Deposit insurance systems are a common feature of the financial systems of most countries. Their rationale is twofold: to protect bank depositors in case of a bankruptcy and, even more importantly, to avoid widespread bankruptcies as a consequence of bank runs in the first place. However, in times of globally mobile capital, customers might look for safe(r) havens for their deposits abroad, especially when countries are experiencing a financial crisis. This can lead to a global competition for providing the best safety and, hence, destabilize the financial system of a crisis country even further. In a new policy paper, published in Ifo’s DICE Report, written jointly with Stefanie Kleimeier, Shusen Qi and myself review our recent research (forthcoming in Economic Inquiry) and argue that there is a strong case for global and regional coordination. Our research therefore also lends support for establishing a common European Deposit Insurance System (EDIS) to make the Euro area more resilient to future crises.
On 18 February 2019 I participated in a panel discussion on “The Future of Global Trade“, organized by SCOPE and Studium General of Maastricht University. It was insightful for me to debate controversial current trade (policy) issues with a panel of experts from different areas of expertise. Moreover, it was good to see so many young people in the audience, participating actively.
Banking Competition and Interest Rate Pass-Through (with S. Kleimeier), in: Bikker, J.A. and L. Spierdijk (eds), Handbook of Competition in Banking and Finance, Cheltenham (Edgar Elgar), 2017: 305-322.
In my Jean Monnet keynote lecture on the International Conference on Banking and Finance at the University of Warsaw on 10 July 2017, entitled “Whatever it takes: Retail Banking Market Integration and Financial Stability in the Eurozone”, I have highlighted the role of retail banking market integration for turning a still incomplete European Monetary Union into a more stable currency union.
The main message of the lecture is that retail banking market integration goes some way to provide more urgently needed risk sharing in the Eurozone, yet this might not be enough for two major reasons. First, the Banking Union is still incomplete. In particular, a single European fiscal backstop for the single resolution mechanism and the still lacking European deposit insurance is required. Secondly, given the empirical evidence on the reluctance of retail banking markets to integrate, additional public risk sharing is needed. Ultimately some fiscal solidarity in the Eurozone is necessary to make the monetary union sustainable.
European financial markets are already betting on the victory of centrist French presidential candidate Emmanuel Macron in the country’s May 7 second-round election.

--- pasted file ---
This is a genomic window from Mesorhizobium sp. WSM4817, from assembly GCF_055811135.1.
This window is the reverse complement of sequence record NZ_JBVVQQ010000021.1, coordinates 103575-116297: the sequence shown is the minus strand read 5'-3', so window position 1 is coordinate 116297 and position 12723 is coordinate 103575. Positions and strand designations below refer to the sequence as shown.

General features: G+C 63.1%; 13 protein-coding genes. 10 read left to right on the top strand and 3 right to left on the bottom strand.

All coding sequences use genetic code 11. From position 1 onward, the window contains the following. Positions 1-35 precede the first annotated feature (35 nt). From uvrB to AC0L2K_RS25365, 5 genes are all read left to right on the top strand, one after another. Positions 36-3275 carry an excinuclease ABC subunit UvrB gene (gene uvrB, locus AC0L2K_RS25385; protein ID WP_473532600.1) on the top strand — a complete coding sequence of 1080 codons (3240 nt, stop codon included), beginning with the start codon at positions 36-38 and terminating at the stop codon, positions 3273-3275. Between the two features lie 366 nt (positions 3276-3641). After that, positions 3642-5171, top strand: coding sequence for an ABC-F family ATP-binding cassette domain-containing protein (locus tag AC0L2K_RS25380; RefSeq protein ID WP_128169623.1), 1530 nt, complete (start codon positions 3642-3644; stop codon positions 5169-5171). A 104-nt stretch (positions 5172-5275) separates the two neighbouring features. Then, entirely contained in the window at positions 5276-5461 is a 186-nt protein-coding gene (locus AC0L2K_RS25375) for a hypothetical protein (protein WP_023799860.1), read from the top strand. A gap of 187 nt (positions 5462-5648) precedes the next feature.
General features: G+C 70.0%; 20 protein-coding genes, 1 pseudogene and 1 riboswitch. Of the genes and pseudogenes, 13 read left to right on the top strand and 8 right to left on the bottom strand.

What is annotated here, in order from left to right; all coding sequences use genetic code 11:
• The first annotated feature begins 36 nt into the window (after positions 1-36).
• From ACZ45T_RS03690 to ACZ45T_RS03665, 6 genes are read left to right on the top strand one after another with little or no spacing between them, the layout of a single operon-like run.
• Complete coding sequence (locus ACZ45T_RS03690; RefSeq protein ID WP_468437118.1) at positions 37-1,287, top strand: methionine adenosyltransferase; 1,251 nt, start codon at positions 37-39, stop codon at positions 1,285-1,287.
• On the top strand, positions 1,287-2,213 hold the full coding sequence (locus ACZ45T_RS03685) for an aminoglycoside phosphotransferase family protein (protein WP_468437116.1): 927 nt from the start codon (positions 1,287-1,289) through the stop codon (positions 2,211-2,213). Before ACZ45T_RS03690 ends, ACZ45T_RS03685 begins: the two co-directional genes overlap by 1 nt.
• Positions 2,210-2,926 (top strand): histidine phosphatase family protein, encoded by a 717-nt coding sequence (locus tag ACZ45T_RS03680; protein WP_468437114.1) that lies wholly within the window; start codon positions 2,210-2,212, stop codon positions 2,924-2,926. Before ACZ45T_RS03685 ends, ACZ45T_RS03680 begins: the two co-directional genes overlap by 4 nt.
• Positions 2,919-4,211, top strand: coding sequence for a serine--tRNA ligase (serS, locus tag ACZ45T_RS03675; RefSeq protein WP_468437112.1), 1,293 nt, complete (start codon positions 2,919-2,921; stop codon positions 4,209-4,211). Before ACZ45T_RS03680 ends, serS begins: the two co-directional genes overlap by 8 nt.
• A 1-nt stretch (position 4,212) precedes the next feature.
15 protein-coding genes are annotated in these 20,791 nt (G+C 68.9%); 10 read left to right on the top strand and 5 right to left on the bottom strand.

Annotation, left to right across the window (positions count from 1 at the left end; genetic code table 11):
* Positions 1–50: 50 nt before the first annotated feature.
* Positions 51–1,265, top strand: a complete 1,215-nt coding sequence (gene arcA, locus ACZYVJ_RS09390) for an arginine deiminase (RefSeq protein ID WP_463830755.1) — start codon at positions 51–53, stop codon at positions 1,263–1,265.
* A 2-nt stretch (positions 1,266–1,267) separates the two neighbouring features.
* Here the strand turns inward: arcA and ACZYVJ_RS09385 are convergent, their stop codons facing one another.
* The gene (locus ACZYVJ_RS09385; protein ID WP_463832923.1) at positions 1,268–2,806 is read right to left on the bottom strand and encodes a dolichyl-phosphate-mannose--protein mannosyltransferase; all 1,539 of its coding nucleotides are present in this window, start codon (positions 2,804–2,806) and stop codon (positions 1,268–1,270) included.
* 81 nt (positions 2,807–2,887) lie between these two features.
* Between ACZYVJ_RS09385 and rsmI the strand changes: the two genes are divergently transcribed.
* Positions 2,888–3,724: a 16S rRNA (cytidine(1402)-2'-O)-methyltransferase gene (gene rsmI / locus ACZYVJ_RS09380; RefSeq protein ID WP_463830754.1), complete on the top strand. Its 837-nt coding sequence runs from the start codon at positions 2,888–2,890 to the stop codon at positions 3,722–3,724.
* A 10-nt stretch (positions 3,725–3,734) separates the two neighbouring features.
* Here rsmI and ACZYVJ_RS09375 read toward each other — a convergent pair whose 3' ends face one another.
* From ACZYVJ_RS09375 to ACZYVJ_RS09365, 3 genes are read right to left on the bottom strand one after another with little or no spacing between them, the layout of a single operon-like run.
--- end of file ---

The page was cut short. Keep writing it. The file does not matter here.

Are investors right to believe that the eurozone – the monetary union of countries that have incorporated the euro as their national currency – will gain new momentum with Macron in the Élysée Palace?
In this piece, written for The Conversation, I argue that Macron will have better chances to reform the Eurozone by pushing for a rebalancing of Eurozone governance rather than advocating “to set up a common eurozone treasury with a single finance minister”.
Instead, while in some areas centralization is needed to ensure stability, in particular with respect to a central bank that can effectively backstop financial crises and a full banking union, it might be advisable to renationalize fiscal policy.
The reasons are twofold: First, the political chances to install a European finance minister are minimal. Therefore, there is a high risk that Mr. Macron might achieve little or no progress in his term, eventually increasing the chances for populist in the next presidential election. Second, giving back full control over the budget to the national authorities also means transferring back the responsibility for solid finances and replacing the various fiscal pacts, which never have really worked.
Of course, this may require to reduce the debt overhang of the past. But by doing it, this would give more room for a sustained Eurozone recovery and – eventually – even more widespread support for new Eurozone-wide fiscal mechanism for burden sharing. Read more…
Finally, good news from the Eurozone. Unemployment rates fell to 9.5% in February 2017. According to Eurostat, this is the lowest rate since May 2009. The 19 countries that have adopted the common currency are thus returning back to the unemployment level they experienced before the outbreak of the Eurozone crisis. In the last 12 months, the Eurozone recovery has lifted 1.25 million people out of unemployment.
This long-awaited decrease in unemployment is highly welcome; every person back in work is good news, even though it took nine years to recover. Yes, many economists believe that the recovery could have been faster with much less pain if there had been less initial emphasis on austerity and less reluctance “to do what it takes” at the ECB before Mario Draghi made that move in 2012. But that said, the Eurozone must now look forward.
So, is the worst over? Is wealth and prosperity – the ultimate promise of the EU to its citizens – finally coming back to the Eurozone? And is the fragility of the Eurozone that brought the crisis and the dramatic rise in unemployment a thing of the past?
In this piece, written for LSE EUROPP, I will argue that much more needs to done to return to the pre-crisis level and to make the European Monetary Union waterproof against future shocks. Read more…